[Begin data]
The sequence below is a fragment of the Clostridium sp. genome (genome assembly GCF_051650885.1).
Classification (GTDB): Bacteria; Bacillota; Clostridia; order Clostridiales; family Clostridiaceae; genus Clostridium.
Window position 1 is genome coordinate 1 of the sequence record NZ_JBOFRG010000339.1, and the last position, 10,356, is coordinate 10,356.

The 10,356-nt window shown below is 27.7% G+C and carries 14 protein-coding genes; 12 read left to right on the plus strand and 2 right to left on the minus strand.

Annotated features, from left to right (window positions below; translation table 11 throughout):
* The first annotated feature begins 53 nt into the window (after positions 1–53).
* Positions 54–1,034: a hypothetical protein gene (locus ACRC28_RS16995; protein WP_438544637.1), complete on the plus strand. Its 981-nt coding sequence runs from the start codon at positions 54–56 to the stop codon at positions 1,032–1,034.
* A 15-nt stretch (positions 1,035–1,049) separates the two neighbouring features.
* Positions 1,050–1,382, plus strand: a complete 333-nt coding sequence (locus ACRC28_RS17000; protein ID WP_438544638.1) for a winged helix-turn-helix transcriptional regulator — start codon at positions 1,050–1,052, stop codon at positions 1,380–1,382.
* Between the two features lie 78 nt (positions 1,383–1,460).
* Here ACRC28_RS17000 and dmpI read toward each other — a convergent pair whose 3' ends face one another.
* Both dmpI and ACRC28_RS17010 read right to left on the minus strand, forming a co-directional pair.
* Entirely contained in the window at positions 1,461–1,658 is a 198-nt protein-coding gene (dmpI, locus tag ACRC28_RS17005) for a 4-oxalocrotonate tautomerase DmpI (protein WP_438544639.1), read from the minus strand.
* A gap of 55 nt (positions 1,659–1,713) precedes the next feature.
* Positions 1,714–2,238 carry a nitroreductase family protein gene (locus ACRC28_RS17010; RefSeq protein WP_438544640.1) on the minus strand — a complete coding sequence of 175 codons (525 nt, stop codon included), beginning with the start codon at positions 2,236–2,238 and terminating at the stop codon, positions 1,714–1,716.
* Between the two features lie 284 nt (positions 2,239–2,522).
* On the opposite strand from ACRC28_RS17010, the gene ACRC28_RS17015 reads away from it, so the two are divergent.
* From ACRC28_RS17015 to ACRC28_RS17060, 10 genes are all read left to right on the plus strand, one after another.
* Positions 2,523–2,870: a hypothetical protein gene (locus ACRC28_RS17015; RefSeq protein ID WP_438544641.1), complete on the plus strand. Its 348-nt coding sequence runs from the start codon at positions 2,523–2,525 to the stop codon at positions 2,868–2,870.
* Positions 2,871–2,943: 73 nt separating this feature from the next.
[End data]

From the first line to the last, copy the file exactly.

The sequence below is a fragment of the Clostridium sp. genome (genome assembly GCF_051650885.1).
Classification (GTDB): Bacteria; Bacillota; Clostridia; order Clostridiales; family Clostridiaceae; genus Clostridium.
Window position 1 is genome coordinate 1 of the sequence record NZ_JBOFRG010000339.1, and the last position, 10,356, is coordinate 10,356.

The 10,356-nt window shown below is 27.7% G+C and carries 14 protein-coding genes; 12 read left to right on the plus strand and 2 right to left on the minus strand.

Annotated features, from left to right (window positions below; translation table 11 throughout):
* The first annotated feature begins 53 nt into the window (after positions 1–53).
* Positions 54–1,034: a hypothetical protein gene (locus ACRC28_RS16995; protein WP_438544637.1), complete on the plus strand. Its 981-nt coding sequence runs from the start codon at positions 54–56 to the stop codon at positions 1,032–1,034.
* A 15-nt stretch (positions 1,035–1,049) separates the two neighbouring features.
* Positions 1,050–1,382, plus strand: a complete 333-nt coding sequence (locus ACRC28_RS17000; protein ID WP_438544638.1) for a winged helix-turn-helix transcriptional regulator — start codon at positions 1,050–1,052, stop codon at positions 1,380–1,382.
* Between the two features lie 78 nt (positions 1,383–1,460).
* Here ACRC28_RS17000 and dmpI read toward each other — a convergent pair whose 3' ends face one another.
* Both dmpI and ACRC28_RS17010 read right to left on the minus strand, forming a co-directional pair.
* Entirely contained in the window at positions 1,461–1,658 is a 198-nt protein-coding gene (dmpI, locus tag ACRC28_RS17005) for a 4-oxalocrotonate tautomerase DmpI (protein WP_438544639.1), read from the minus strand.
* A gap of 55 nt (positions 1,659–1,713) precedes the next feature.
* Positions 1,714–2,238 carry a nitroreductase family protein gene (locus ACRC28_RS17010; RefSeq protein WP_438544640.1) on the minus strand — a complete coding sequence of 175 codons (525 nt, stop codon included), beginning with the start codon at positions 2,236–2,238 and terminating at the stop codon, positions 1,714–1,716.
* Between the two features lie 284 nt (positions 2,239–2,522).
* On the opposite strand from ACRC28_RS17010, the gene ACRC28_RS17015 reads away from it, so the two are divergent.
* From ACRC28_RS17015 to ACRC28_RS17060, 10 genes are all read left to right on the plus strand, one after another.
* Positions 2,523–2,870: a hypothetical protein gene (locus ACRC28_RS17015; RefSeq protein ID WP_438544641.1), complete on the plus strand. Its 348-nt coding sequence runs from the start codon at positions 2,523–2,525 to the stop codon at positions 2,868–2,870.
* Positions 2,871–2,943: 73 nt separating this feature from the next.